There’s a quote by designer William Morris hanging inside Robinson Residential’s first tiny house.
“Have nothing in your house that you do not know to be useful or believe to be beautiful.”
In this space, the contrary would be ludicrous. At 160 square feet, there is only room for the essentials.
Given its size, a tiny house isn’t just a small home; it’s also a lifestyle. No more running out to Costco or Wal-Mart and stocking up on a year’s supply of toilet paper — where would you store it?
“You have to throw that thinking out the window when you’re designing a tiny house, because if you have that much stuff, you’d probably use it for a footstool in the first month because you have no space to put it,” said John Robinson, principal designer and partner of Robinson Residential.
The kitchen table recedes into the countertop. The staircase to the loft bed slides into the cupboard — and provides storage space. Where the four tiny-house designers saw “a few square inches going to waste,” they squeezed in an extra shelf.
Robinson Residential designs houses and provides the plans to builders. But with the market “a little slow last year,” designing a tiny house was a way to keep busy and potentially break into a new market.
Robinson said the design was well received at a tiny house show in Portland, Ore., in the fall. A Wisconsin builder will be supplying Robinson’s homes to U.S. east coast customers.
The real thing — which was built in little more than three days in December — will be part of the Tiny House Jamboree in Colorado Springs in August, which Robinson calls “the Burning Man of tiny houses.”
Robinson said many tiny houses on the market are “unfortunately” of substandard quality, because builders are looking to meet a price point of, say, $15,000.
Robinson wasn’t concerned with making the most affordable house if it meant compromising on quality. His tiny house has lots of natural light — skylights, windows and patio doors, with a seven-foot deck on either side making the house feel larger than it is.
The house is well insulated to withstand a Saskatchewan winter, but, said Robinson, “It would be a stretch to be in here in a howling blizzard for a week with your spouse or whatever, because you can’t get away from each other.”
He sees the Saskatchewan tiny-house market as a lake guesthouse or a temporary home before you build your permanent cabin.
But there could be a community of tiny houses, including a social hall, community kitchen and laundry.
Tiny-house owners are “very communal. They’re not hermits because they’re living in their little house. They’re living in a little house because that’s the lifestyle they want and what they can afford,” said Robinson.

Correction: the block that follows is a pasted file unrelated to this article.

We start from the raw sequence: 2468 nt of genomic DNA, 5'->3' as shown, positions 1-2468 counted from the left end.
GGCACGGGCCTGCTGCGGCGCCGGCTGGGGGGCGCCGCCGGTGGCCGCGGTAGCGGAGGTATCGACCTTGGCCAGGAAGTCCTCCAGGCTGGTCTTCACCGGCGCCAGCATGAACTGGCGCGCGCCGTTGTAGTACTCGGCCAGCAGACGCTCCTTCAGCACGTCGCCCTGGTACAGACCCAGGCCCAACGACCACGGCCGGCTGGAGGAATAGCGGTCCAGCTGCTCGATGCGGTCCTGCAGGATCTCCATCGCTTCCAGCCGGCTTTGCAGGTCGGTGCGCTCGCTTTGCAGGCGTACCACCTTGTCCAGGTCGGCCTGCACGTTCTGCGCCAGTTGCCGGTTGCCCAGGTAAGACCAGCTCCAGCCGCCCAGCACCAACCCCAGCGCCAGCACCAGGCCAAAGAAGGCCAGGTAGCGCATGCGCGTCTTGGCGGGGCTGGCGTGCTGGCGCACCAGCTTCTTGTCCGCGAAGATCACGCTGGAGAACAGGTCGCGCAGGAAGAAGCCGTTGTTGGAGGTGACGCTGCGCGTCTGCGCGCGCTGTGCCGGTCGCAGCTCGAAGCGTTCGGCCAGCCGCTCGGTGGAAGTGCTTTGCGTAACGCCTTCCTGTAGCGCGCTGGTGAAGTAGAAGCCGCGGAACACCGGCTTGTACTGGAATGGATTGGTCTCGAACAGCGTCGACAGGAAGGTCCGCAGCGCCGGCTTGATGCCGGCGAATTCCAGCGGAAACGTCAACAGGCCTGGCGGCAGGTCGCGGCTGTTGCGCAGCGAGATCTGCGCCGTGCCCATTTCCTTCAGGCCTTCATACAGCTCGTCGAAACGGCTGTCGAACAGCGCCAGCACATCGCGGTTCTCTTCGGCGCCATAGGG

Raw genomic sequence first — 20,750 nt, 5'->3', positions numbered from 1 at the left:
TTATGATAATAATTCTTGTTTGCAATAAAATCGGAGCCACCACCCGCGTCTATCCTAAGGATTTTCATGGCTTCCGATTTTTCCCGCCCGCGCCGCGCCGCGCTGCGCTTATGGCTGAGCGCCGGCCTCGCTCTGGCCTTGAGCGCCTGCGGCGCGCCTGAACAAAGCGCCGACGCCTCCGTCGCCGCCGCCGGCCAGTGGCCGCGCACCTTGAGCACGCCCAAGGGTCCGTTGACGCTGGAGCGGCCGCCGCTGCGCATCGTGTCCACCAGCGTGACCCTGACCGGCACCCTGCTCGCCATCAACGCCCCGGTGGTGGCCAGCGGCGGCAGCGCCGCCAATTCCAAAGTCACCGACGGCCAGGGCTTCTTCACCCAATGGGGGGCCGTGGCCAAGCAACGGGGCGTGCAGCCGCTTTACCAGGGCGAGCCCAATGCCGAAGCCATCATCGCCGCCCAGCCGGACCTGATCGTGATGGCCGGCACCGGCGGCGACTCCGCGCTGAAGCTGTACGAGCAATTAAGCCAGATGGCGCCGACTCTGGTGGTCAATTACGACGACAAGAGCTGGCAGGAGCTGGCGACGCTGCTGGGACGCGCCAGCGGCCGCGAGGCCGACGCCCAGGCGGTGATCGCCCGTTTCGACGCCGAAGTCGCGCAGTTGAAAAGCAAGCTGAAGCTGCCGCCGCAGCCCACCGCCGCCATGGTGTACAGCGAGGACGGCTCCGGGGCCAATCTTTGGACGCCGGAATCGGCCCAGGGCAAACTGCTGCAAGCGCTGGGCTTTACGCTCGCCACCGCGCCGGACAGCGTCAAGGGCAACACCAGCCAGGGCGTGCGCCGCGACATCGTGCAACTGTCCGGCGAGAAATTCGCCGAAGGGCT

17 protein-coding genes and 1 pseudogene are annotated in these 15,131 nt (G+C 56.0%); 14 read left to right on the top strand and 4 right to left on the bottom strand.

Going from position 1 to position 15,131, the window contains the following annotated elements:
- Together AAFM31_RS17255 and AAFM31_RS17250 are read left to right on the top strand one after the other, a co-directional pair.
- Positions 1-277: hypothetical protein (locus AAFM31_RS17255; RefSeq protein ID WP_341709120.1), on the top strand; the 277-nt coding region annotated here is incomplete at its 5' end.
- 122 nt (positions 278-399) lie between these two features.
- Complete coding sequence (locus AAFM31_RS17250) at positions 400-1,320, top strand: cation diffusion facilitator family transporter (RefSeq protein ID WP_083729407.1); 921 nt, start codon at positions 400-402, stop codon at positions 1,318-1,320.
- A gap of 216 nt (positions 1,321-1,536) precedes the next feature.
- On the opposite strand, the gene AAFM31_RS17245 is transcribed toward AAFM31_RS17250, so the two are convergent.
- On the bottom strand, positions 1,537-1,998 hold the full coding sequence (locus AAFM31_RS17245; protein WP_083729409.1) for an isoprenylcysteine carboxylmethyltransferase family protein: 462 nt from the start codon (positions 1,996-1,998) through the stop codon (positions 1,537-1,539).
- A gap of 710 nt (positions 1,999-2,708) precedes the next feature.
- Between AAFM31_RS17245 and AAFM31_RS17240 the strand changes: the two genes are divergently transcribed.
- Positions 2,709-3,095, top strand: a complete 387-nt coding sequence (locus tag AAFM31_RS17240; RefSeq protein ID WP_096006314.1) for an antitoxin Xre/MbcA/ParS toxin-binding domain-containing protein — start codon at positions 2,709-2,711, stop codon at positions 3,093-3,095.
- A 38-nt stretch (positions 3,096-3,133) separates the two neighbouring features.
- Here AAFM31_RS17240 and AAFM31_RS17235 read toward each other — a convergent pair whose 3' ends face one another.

Robinson Residential’s first tiny house is on display at the Regina Spring Home Show, which runs Thursday through Sunday at Evraz Place.
PERKS TO TINY HOUSE LIVING, according to John Robinson
“You can clean your house really fast.”
Robinson Residential’s largest tiny house is 220 square feet (28 feet long by eight feet wide); the smallest is 100 square feet — aptly named the Centipede.
“I don’t think there’s any other houses you could get into for that amount of money and can be living in it a week later.”
That said, legally parking one is an issue. “There’s a lot of bylaws in place and they’re not the same as a laneway home or a garden suite,” said Robinson.
“You can still personalize the space.”
There is decent wall and shelf space for art and decorative items. But “you have to look at ways of using the same piece of furniture or the same square footage several ways” — like one space tripling as a bedroom, office and dining room.
“It’s a very eco-friendly way to live.”
Styrofoam insulation makes it energy-efficient. A small space costs less (monetarily and energy-wise) to heat. There’s a composting toilet. The Centipede model will have an off-the-grid option, including solar panels and a wood stove.
“It’s a chance to look at a different way of living for a year and see if it works for you.”
There’s room for less, which means more trips to the store. There’s a propane heater, which means lighting it with a flame, not turning up a thermostat.
“If you’re in here and you’re in a rainstorm, it’s going to be very much more a part of your life,” said Robinson. “It’s not such a sterilized existence. You’re more in tune with what’s happening outside your window.”
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Photos by: Bryan Schlosser/Regina Leader-Post